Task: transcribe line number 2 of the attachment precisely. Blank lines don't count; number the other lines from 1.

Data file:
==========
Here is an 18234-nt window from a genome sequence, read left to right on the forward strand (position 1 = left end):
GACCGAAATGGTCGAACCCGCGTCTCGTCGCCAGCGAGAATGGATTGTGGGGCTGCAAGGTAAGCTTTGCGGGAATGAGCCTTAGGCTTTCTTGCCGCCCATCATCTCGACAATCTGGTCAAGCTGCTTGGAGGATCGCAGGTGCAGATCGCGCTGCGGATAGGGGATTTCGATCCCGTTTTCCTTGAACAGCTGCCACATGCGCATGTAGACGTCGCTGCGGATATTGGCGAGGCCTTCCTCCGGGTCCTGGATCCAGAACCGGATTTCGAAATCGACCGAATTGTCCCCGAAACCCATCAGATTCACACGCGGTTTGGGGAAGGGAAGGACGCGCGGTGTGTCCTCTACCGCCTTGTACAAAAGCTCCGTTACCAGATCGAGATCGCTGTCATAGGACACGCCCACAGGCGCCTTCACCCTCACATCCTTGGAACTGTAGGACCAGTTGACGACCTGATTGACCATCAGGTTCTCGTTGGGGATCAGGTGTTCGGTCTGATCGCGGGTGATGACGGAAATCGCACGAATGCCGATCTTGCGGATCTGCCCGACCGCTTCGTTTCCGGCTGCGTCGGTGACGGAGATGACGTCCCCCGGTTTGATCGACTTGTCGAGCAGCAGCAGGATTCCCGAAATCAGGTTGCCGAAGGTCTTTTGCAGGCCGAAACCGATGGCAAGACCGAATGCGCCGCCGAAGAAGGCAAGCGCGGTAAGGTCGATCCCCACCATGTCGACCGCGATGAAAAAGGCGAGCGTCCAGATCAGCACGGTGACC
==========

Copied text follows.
GACCGAAATGGTCGAACCCGCGTCTCGTCGCCAGCGAGAATGGATTGTGGGGCTGCAAGGTAAGCTTTGCGGGAATGAGCCTTAGGCTTTCTTGCCGCCCATCATCTCGACAATCTGGTCAAGCTGCTTGGAGGATCGCAGGTGCAGATCGCGCTGCGGATAGGGGATTTCGATCCCGTTTTCCTTGAACAGCTGCCACATGCGCATGTAGACGTCGCTGCGGATATTGGCGAGGCCTTCCTCCGGGTCCTGGATCCAGAACCGGATTTCGAAATCGACCGAATTGTCCCCGAAACCCATCAGATTCACACGCGGTTTGGGGAAGGGAAGGACGCGCGGTGTGTCCTCTACCGCCTTGTACAAAAGCTCCGTTACCAGATCGAGATCGCTGTCATAGGACACGCCCACAGGCGCCTTCACCCTCACATCCTTGGAACTGTAGGACCAGTTGACGACCTGATTGACCATCAGGTTCTCGTTGGGGATCAGGTGTTCGGTCTGATCGCGGGTGATGACGGAAATCGCACGAATGCCGATCTTGCGGATCTGCCCGACCGCTTCGTTTCCGGCTGCGTCGGTGACGGAGATGACGTCCCCCGGTTTGATCGACTTGTCGAGCAGCAGCAGGATTCCCGAAATCAGGTTGCCGAAGGTCTTTTGCAGGCCGAAACCGATGGCAAGACCGAATGCGCCGCCGAAGAAGGCAAGCGCGGTAAGGTCGATCCCCACCATGTCGACCGCGATGAAAAAGGCGAGCGTCCAGATCAGCACGGTGACC